Candles have been used in homes for centuries all around the globe. Before electricity, candles were essential to heat homes on winter nights and in the evenings. Nowadays, candles are more popular than ever and are an essential household item that can be used to decorate your home for practical and even fun purposes.

What are the benefits of lighting candles in your house? Here are some:

Preparation

Preparing your space is important before you start making candles. It can be messy and time-consuming. It is important to have a flat surface that you can work on. It may take longer than you expect.

Measure how much wax is needed. We used 160g to fill this 20cl glass.

TIP: Fill your container with water, pour it into a measuring cup and measure how much water is left in the container. You will have approximately the same amount of wax as your container, but you’ll need to subtract 20%.

Melting the wax

Now, pour your measured wax into a large saucepan. Your wax should be heated to 70°C. Stir the mixture gently. Nitrify the wax to 80 degrees Celsius. Melting takes only 10 to 15 minutes. In this case, we used a glass bowl to place in a pan of water that was half full.

Take your glasses everywhere with you

While the wax melts, wash your candle glasses in hot soapy water. Stick your candle safety label to the underside of your glasses. Make sure they are placed on a flat surface.

Make sure to prepare the wicks

Attach the Stick Ums to the bottom end of the wick and then place it in the middle.

Alternatively, you could attach your wick using wax for candle making. Dip the sustainer in the melting wax, -and then place the supporter in the center of your glass. Allow the wax to set the structure.

Color Adding

After your wax reaches 70°C open your bag of candle color and pour it into the molten wax. Stir until the color dissolves and then spread it evenly. Use 0.2% dye. A 10 g bag will color 5 kg of paraffin. Vegetable waxes may need a higher loading. You can use liquid candle dye to achieve your desired color.

Adding fragrance

Once the dye has been completely dissolved, turn off the heat and check the temperature now and again until it reaches 65°C. When the wax reaches 65°C, crack opens your perfume bottle and pours it in. Gently stir the wax while pouring the fragrance. You can use up to 10% fragrance oil, so 500ml will scent 5 kg of wax.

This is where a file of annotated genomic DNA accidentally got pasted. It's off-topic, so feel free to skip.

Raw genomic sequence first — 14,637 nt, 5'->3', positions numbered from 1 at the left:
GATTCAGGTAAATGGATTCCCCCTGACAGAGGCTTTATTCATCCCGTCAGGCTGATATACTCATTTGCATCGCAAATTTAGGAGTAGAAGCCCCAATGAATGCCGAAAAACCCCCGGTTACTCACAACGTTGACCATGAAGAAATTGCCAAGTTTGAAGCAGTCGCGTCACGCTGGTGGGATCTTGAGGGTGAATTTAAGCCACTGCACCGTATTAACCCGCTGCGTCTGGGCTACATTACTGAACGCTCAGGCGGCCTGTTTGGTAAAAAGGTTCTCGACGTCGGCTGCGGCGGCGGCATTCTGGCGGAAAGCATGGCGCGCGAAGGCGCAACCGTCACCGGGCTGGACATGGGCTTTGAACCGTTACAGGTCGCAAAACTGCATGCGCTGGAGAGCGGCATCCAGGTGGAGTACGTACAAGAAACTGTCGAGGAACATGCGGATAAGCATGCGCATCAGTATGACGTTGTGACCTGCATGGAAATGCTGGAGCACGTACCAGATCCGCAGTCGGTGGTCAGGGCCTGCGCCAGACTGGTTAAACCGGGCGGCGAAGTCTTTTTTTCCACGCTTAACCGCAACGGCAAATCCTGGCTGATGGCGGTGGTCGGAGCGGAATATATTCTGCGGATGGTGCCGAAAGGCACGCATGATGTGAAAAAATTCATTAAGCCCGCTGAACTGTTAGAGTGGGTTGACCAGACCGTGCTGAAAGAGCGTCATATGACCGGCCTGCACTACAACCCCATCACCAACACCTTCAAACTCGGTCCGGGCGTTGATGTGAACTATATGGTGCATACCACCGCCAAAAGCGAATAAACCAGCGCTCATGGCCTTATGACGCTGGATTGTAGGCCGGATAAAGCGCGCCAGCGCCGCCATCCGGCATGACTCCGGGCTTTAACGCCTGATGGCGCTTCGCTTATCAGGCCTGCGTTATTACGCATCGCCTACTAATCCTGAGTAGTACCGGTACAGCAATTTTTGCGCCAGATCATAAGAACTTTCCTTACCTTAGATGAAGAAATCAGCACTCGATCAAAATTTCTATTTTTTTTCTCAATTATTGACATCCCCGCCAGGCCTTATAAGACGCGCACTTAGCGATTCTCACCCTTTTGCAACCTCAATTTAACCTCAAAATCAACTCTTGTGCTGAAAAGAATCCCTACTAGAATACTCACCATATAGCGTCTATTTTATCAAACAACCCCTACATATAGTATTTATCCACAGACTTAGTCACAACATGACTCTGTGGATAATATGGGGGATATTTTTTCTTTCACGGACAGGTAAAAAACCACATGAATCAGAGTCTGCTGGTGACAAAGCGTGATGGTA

Pouring

Now that all ingredients are well-combined and the temperature of your wax is 65degC, you can pour the wax. Take the molten wax from the container and pour it into a pouring bowl. Slowly pour the wax into your candle glasses leaving 1 cm between the top and the bottom. If you need to, you can place your wick in the middle of the candle glass and move it towards the sides. You should pour your wax slowly into your glasses to avoid creating air bubbles. If you have any remaining wax, pour it back into the heating container. You might need it later.

Setting

Use a wick centering tool to make sure your wicks are straight and horizontal. While wax shrinks naturally as it cools, this can cause a sinkhole in the middle of your candle. Don’t panic! Let the candles cool at room temperature until they reach a point that is still warm, but not hardened. This should take approximately 20-30 minutes.

Re-pour (Optional)

Do not panic if you find that your candle wax has sunk or dipped on the surfaces. To heat the wax to 65°C, melt it and then pour into a container. Pour the wax into your sinkholes until you have a smooth, flat surface. To achieve a flat finish surface, you may need to repeat the process two or three times.

Take out the wick

Allow your candles to dry overnight. Now, trim the wick so that it measures approximately. Your candle is now ready for the light. Congratulations, you have made your first candle.

This guide to candle making is meant as a guide for beginners in container candle making. Variations in waxes or fragrances can have an impact on the final product. Some candles might not work well for others.